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Five ways newly public EV start-up Rivian compares with Tesla

After raising nearly $12 billion in an upsized initial public offering that made it one of the largest ever, Rivian Automotive Inc made its Nasdaq debut on Wednesday after raising nearly $12 billion in an upsized initial public offering that made it one of the largest ever.

Similarly to other electric vehicle startups, Rivian aims to capitalize on the growing market demand for zero-emission vehicles in order to challenge market leader Tesla Inc.

As a result of being further behind the growth curve than Tesla and its CEO Elon Musk, here are five areas where Rivian and its CEO R.J. Scaringe compare favorably to the EV market leader, according to a report by EV market research firm EV market research.

Market cap

Tesla, which was founded in 2003 and is the world's most valuable automaker, has recently seen its stock price plummet after CEO Elon Musk polled Twitter users about the possibility of selling a tenth of his stake. Despite briefly falling outside of the $1 trillion market capitalization club on Wednesday, Tesla rallied to a market capitalization of $1.05 trillion.

Rivian, which was founded in 2009, made its debut on the Nasdaq stock market on Wednesday following a record-breaking initial public offering (IPO). The company had a market capitalization of nearly $100 billion at the time of its IPO. After General Motors Co., which is valued at approximately $87 billion and Ford Motor Company, which is valued at approximately $79 billion, it is the second most valuable automaker in the United States, behind Lucid Group, which is valued at approximately $70 billion and is valued at approximately $70 billion.

Global Sales

Tesla delivered more than 600,000 vehicles between the months of January and September of this year alone. The company expects sales to increase even further when two additional factories currently under construction open later this year. Tesla's revenue increased by 57 percent year on year in the third quarter, reaching $13.76 billion.

Rivian has just begun selling its first vehicle, a pickup truck dubbed the R1T, which was unveiled earlier this year.

Assembly Plants/Employees

Tesla currently has assembly plants in Fremont, California, and in the vicinity of Shanghai, China, and is in the process of expanding its operations in Austin, Texas, and Berlin, Germany, among other locations. At the end of the previous year, Tesla employed nearly 71,000 people around the world.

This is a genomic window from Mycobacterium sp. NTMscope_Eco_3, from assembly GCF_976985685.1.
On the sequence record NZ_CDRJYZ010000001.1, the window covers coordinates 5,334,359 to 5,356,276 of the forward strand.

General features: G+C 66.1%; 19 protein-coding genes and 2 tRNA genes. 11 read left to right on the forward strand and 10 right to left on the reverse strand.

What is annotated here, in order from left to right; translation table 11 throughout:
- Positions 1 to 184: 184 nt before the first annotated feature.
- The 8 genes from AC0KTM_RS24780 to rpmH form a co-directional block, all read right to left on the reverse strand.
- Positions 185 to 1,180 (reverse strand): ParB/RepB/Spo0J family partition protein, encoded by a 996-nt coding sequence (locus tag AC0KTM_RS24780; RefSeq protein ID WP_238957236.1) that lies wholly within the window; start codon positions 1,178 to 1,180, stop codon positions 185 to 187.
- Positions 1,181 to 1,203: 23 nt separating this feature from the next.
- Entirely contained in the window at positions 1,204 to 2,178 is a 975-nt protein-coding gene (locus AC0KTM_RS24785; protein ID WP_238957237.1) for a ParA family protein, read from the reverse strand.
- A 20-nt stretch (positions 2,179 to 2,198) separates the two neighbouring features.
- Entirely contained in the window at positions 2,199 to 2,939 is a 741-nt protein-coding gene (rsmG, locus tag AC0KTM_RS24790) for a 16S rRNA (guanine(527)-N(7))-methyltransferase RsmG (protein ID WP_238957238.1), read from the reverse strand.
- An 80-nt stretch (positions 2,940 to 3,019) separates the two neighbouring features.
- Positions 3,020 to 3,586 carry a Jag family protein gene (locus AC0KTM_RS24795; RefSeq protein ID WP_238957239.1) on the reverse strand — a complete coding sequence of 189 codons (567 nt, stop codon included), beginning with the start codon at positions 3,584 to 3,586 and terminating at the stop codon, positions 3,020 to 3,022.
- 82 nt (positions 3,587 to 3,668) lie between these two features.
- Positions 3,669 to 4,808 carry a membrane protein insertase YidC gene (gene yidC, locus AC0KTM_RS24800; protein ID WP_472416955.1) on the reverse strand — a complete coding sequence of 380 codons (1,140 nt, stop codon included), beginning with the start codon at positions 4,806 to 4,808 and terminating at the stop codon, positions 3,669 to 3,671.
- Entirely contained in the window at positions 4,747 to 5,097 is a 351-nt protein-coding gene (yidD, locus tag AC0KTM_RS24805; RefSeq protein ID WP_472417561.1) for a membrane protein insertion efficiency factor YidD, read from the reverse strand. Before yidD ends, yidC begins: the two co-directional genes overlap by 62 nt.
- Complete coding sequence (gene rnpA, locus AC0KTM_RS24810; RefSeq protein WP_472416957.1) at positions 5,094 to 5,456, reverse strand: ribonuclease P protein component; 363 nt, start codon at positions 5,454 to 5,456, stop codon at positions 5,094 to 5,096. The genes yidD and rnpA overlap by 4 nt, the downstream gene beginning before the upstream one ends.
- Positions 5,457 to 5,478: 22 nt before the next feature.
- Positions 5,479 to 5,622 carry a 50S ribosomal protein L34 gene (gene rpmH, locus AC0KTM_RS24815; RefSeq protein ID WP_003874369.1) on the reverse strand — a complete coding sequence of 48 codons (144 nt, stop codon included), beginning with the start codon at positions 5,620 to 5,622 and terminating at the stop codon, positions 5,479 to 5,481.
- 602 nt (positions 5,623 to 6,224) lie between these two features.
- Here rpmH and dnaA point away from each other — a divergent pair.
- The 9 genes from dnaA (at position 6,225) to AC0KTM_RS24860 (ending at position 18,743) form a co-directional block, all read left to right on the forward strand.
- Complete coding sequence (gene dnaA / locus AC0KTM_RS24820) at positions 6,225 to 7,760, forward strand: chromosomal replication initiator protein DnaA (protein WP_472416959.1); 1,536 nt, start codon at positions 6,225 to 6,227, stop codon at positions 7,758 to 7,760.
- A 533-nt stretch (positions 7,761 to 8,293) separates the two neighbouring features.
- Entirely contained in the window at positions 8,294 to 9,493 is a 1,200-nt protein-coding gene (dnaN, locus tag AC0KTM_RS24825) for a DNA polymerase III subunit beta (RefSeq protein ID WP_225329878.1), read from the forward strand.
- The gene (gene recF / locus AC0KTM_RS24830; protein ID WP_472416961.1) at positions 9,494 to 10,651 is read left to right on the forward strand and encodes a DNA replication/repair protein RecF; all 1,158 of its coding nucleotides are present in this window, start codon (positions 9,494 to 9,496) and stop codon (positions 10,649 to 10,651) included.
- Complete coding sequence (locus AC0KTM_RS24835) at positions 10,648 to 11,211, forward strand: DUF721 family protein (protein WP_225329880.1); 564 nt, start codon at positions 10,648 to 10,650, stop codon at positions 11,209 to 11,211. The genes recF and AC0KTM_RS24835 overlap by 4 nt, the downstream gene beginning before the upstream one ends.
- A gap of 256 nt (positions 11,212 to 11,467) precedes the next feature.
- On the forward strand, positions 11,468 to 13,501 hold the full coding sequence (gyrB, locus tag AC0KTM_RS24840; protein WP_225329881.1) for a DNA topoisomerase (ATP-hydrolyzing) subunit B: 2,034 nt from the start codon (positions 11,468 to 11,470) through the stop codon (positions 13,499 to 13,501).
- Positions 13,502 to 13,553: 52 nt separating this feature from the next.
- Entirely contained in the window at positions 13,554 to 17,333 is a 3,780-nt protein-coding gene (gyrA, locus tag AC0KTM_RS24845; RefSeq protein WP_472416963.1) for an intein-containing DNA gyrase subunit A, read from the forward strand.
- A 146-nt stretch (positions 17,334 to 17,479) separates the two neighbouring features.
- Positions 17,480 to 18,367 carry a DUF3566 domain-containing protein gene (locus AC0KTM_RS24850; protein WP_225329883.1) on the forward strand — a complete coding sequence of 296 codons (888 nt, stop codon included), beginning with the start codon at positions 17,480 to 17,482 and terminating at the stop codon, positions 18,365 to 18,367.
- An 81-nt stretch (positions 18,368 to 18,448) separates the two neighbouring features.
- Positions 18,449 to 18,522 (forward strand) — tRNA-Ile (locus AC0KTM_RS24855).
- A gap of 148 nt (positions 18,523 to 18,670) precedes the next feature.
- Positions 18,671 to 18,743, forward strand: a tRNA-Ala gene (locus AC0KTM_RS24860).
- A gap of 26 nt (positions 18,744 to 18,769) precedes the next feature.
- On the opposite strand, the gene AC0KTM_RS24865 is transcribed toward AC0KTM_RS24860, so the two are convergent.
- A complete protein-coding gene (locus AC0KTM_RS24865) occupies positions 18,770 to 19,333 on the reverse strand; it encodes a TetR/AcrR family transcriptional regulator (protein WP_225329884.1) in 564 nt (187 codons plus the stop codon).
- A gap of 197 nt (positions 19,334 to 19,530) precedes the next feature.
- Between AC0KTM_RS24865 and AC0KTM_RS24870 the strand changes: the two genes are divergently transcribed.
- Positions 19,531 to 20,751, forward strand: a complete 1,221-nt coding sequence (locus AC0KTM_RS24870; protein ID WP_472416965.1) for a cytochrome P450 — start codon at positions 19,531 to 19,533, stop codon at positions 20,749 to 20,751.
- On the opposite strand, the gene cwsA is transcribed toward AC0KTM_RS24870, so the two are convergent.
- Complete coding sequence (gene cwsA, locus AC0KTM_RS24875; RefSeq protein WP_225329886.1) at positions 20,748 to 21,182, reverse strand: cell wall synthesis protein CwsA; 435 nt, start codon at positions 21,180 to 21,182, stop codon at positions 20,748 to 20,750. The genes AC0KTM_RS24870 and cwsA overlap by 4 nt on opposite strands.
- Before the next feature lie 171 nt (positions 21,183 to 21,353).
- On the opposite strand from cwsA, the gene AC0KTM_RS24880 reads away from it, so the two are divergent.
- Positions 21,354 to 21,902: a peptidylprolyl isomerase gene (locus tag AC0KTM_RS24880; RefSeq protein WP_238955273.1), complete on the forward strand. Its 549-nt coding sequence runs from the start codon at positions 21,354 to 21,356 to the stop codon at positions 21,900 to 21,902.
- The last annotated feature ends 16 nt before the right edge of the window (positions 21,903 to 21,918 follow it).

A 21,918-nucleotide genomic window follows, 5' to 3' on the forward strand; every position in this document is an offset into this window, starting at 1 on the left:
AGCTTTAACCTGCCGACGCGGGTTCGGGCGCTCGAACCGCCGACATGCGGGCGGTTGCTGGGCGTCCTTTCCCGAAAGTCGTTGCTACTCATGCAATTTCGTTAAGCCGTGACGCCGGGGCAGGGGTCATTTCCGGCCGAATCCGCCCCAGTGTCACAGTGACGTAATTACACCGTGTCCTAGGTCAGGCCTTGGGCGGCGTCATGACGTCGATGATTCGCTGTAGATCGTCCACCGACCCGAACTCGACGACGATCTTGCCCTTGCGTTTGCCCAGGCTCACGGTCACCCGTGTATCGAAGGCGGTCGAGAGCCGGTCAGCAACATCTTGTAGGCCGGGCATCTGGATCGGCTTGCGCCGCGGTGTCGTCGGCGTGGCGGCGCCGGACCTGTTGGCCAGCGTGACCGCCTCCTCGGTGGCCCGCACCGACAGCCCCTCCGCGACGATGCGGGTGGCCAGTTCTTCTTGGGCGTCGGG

According to Wedbush, the two existing plants will have a combined annual production capacity of 1 million vehicles by the end of 2022, which will more than double once two additional plants are operational.

A vehicle assembly plant in Normal, Illinois, which is currently capable of producing 150,000 vehicles per year and will be capable of producing 200,000 vehicles per year by 2023, is currently owned and operated by Rivian. A second plant in the United States will be built, with plans to expand to China and Europe in the future, according to the company. In its current state, Rivian employs approximately 9,500 individuals.

As reported by Reuters, Scaringe of Rivian said his firm's goal is to produce at least one million vehicles per year by the end of the decade.

Types of Vehicles

Tesla's Model 3 sedan is the best-selling electric vehicle in the world, according to industry statistics. Additionally, the Model S sedan, the Model X SUV, and the Model Y crossover are all available from the company. Eventually, it plans to offer an electric pickup truck called the Cybertruck, in addition to a second-generation roadster and a Class 8 semi-trailer truck.

Rivian currently manufactures the R1T pickup truck in Illinois, and the company plans to expand production to include the R1S SUV and a delivery van for its largest shareholder, Amazon.com, in the near future. Rivian is headquartered in Chicago. According to Scaringe, the company has stated that additional vehicles based on the R1 platform will be introduced by 2023, including more affordable models, as well as more efficient vehicles. Additionally, he stated that the company intends to add additional commercial vehicles to the Amazon van.


A more independent path has been chosen by Tesla, which has vertically integrated its battery cell manufacturing with its self-driving chip design.

Rivian has signed a contract with Amazon to provide 100,000 vans by 2025, as part of a larger agreement. Amazon owns a 20 percent stake in the startup, according to the company. Also noteworthy is that Ford, another significant stakeholder, has stated on numerous occasions that its investment in Rivian is strategic, despite the fact that the company previously scrapped a Lincoln SUV that was based on a Rivian chassis. Rivian also intends to vertically integrate its battery cell manufacturing operations into its overall business.

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